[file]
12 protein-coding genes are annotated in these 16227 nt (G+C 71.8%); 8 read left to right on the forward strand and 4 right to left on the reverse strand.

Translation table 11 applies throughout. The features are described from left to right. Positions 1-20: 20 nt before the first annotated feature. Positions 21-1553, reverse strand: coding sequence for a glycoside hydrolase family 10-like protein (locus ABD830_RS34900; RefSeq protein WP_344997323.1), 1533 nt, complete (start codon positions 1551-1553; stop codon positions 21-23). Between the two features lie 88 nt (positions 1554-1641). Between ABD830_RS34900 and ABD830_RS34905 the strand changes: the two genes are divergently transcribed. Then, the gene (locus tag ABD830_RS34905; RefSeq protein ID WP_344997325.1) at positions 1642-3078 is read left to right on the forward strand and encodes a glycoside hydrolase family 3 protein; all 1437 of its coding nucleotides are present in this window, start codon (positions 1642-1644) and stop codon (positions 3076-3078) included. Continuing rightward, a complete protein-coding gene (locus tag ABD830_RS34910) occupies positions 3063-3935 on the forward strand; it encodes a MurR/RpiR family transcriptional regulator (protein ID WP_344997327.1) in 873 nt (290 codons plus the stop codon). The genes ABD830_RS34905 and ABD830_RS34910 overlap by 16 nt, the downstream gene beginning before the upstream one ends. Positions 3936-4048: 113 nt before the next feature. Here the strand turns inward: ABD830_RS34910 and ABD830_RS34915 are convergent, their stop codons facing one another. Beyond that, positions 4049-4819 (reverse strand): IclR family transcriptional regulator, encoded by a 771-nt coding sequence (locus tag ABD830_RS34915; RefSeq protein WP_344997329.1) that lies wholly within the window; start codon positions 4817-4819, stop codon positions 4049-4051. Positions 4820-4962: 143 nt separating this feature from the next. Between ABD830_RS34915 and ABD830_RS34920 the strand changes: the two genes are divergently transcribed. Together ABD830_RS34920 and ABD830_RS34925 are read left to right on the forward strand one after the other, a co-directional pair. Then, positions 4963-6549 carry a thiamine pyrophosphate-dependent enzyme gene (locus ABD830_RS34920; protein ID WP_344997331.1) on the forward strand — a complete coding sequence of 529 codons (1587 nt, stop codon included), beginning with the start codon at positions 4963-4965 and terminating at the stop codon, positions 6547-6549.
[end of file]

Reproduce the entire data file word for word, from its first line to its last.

12 protein-coding genes are annotated in these 16227 nt (G+C 71.8%); 8 read left to right on the forward strand and 4 right to left on the reverse strand.

Translation table 11 applies throughout. The features are described from left to right. Positions 1-20: 20 nt before the first annotated feature. Positions 21-1553, reverse strand: coding sequence for a glycoside hydrolase family 10-like protein (locus ABD830_RS34900; RefSeq protein WP_344997323.1), 1533 nt, complete (start codon positions 1551-1553; stop codon positions 21-23). Between the two features lie 88 nt (positions 1554-1641). Between ABD830_RS34900 and ABD830_RS34905 the strand changes: the two genes are divergently transcribed. Then, the gene (locus tag ABD830_RS34905; RefSeq protein ID WP_344997325.1) at positions 1642-3078 is read left to right on the forward strand and encodes a glycoside hydrolase family 3 protein; all 1437 of its coding nucleotides are present in this window, start codon (positions 1642-1644) and stop codon (positions 3076-3078) included. Continuing rightward, a complete protein-coding gene (locus tag ABD830_RS34910) occupies positions 3063-3935 on the forward strand; it encodes a MurR/RpiR family transcriptional regulator (protein ID WP_344997327.1) in 873 nt (290 codons plus the stop codon). The genes ABD830_RS34905 and ABD830_RS34910 overlap by 16 nt, the downstream gene beginning before the upstream one ends. Positions 3936-4048: 113 nt before the next feature. Here the strand turns inward: ABD830_RS34910 and ABD830_RS34915 are convergent, their stop codons facing one another. Beyond that, positions 4049-4819 (reverse strand): IclR family transcriptional regulator, encoded by a 771-nt coding sequence (locus tag ABD830_RS34915; RefSeq protein WP_344997329.1) that lies wholly within the window; start codon positions 4817-4819, stop codon positions 4049-4051. Positions 4820-4962: 143 nt separating this feature from the next. Between ABD830_RS34915 and ABD830_RS34920 the strand changes: the two genes are divergently transcribed. Together ABD830_RS34920 and ABD830_RS34925 are read left to right on the forward strand one after the other, a co-directional pair. Then, positions 4963-6549 carry a thiamine pyrophosphate-dependent enzyme gene (locus ABD830_RS34920; protein ID WP_344997331.1) on the forward strand — a complete coding sequence of 529 codons (1587 nt, stop codon included), beginning with the start codon at positions 4963-4965 and terminating at the stop codon, positions 6547-6549.